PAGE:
In January of 2018, Facebook announced a new algorithm that changed the game for any brand with a business page on Facebook. In an effort to draw the attention of each user to their own friends, family, and local communities, Facebook’s new algorithm would push business pages to the bottom of their followers’ newsfeed. This would make every brand essentially invisible unless they paid for advertising.
As a result of this shift, companies that spent years building up a Facebook strategy and following were now thrusted back to square one with no warning. The same algorithm changes arrived at Instagram soon afterwards.
The sin here isn’t what Facebook did — after all, they are in charge of their own algorithm — but that businesses became so heavily reliant on Facebook that when their algorithm switched up, many were knocked off balance.
This instance highlights the issue of playing on someone else’s turf. In sports, the home team usually has the advantage. They know the nuances of their turf better than the opposing team; they are comfortable playing and have their own routine to follow; the fans in the seats are overwhelmingly on their side and will do whatever it takes to throw the other team off their game. The home team has the advantage.
Facebook is not your home turf. Neither is TikTok, LinkedIn, or Medium. These are important tools that every business should be utilizing, but when you begin to rely too heavily on any of them, you set yourself up for disaster. Instead of relying on these artificial turfs, it’s better to keep the battleground in-house and build your own stadium.
Don’t outsource what’s important
Businesses tend to outsource what’s not important, and keep the very important aspects in-house. The reason for this is that outsourcing small things is a great way to save money and keeping the important items and processes in-house allows you to keep it under lock-and-key. But all too often, businesses outsource their home field to social media platforms and altogether give up the much-coveted home field advantage.
When you outsource important aspects of your business, you are now relying on a 3rd party to operate. This isn’t a bad thing. Alliances in business are crucial to any sort of success. Often times, alliances are made between two companies that can benefit from one another. One company provides something that the other needs, and vice-versa. You need a platform to publish your content and Facebook needs content creators to keep users engaged.
Issues begin to arise when the party with the upper hand (in this case, Facebook) alters the terms of your agreement, so to speak. They change up their algorithm or they increase their fees. You now have to pay to get the same exposure that you once got for free.
Instead of relying on a 3rd party to handle one of the most important aspects of your business, keep everything in-house and move the battle back onto your field.
Move the battle to your field
Your customers want to experience your content on familiar territory: Facebook, YouTube, Spotify, TikTok, LinkedIn, etc. When on these apps, they are at home in their newsfeeds. It’s easy for them to scroll pass your content if it doesn’t feel right for them at this moment.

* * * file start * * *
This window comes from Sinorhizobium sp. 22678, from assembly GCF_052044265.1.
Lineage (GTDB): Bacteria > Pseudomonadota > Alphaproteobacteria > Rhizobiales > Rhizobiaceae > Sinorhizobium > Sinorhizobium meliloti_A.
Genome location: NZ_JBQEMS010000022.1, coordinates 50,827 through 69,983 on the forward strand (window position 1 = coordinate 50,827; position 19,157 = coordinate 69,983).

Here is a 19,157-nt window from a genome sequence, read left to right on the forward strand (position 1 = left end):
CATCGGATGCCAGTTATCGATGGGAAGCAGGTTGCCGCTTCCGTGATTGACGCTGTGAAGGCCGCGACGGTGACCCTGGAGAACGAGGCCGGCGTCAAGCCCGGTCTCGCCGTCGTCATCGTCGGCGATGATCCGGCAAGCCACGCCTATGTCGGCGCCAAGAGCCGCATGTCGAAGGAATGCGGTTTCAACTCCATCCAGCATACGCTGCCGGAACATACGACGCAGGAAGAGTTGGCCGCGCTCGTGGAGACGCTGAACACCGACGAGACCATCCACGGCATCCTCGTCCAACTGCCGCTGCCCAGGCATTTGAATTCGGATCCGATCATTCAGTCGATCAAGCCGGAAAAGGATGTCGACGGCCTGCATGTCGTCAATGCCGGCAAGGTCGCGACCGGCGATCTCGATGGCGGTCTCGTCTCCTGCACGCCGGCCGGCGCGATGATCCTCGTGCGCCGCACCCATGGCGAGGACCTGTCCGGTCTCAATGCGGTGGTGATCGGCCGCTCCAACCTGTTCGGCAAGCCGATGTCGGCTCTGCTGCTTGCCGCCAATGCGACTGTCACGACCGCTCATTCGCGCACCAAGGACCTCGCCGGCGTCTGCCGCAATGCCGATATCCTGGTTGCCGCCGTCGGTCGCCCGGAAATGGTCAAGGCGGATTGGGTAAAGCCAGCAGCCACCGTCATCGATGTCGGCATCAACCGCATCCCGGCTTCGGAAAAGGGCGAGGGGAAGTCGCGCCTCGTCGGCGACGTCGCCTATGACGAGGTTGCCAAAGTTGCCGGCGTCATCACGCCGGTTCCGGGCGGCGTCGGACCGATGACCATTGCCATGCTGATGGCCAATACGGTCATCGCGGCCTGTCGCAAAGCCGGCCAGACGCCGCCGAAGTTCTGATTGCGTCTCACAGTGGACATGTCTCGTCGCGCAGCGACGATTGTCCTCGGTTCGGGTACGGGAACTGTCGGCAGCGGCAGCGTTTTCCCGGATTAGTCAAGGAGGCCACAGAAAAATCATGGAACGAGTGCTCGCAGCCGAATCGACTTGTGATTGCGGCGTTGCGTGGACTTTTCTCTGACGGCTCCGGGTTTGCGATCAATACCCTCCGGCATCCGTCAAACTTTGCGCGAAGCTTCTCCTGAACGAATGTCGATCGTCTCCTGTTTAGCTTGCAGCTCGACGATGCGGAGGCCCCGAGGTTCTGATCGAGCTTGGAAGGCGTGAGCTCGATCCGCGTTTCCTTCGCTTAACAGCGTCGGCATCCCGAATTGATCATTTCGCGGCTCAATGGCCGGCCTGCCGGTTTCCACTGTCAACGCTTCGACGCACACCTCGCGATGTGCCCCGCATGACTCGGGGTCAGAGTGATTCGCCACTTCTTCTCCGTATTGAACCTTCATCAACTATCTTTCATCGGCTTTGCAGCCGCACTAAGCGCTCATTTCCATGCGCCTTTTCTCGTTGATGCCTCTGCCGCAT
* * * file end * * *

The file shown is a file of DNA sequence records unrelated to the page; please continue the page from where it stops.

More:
Use these channels to lure in new customers. Allow them to discover your content on these sites, making them feel comfortable experiencing something new on a familiar platform, surrounded in their newsfeeds by familiar content. They will happily sample what you have to offer.
This is when you want to bring them into your ecosystem of followers. You want these social media fans to regularly visit your website, your blog, and to subscribe to your email list. These are the grounds which you control, and it is here where customers are truly your fans. You want to shift the battlefield from the familiar to your own.
This allows you to assume passive control over the customer experience. By introducing yourself to new customers through social media posts and drawing them into your home field, you now control the rules of the game. The customer isn’t aware that he or she is giving up control to your company, and frankly they are happy to do so at this point. If they became fans of your content on social media, they would happily allow themselves to be taken into your ecosystem of articles, videos, and newsletters in your own world. It’s like becoming a fan of Disney by watching movies and then setting foot in The Magic Kingdom.
The field upon which your customers consume your content is one of the most important aspects of your business. Far too many outsource this to the social media giants, who in turn change the rules on us once we become overly dependent on them. Additionally, if customers exclusively consume your content on these platforms, you will forever be playing on their field, not yours. You give up the home field advantage.
Instead, you want to draw them into your world. Shift the game onto your field. If they like your content and want to consume more, they will happily join your world of followers. Your website is your home; your email list is your primary way to communicate important information and new pieces of content. There is nothing that Facebook or Google can do to take that away from you. You control every aspect of the game. This is what it takes to build and keep a happy following.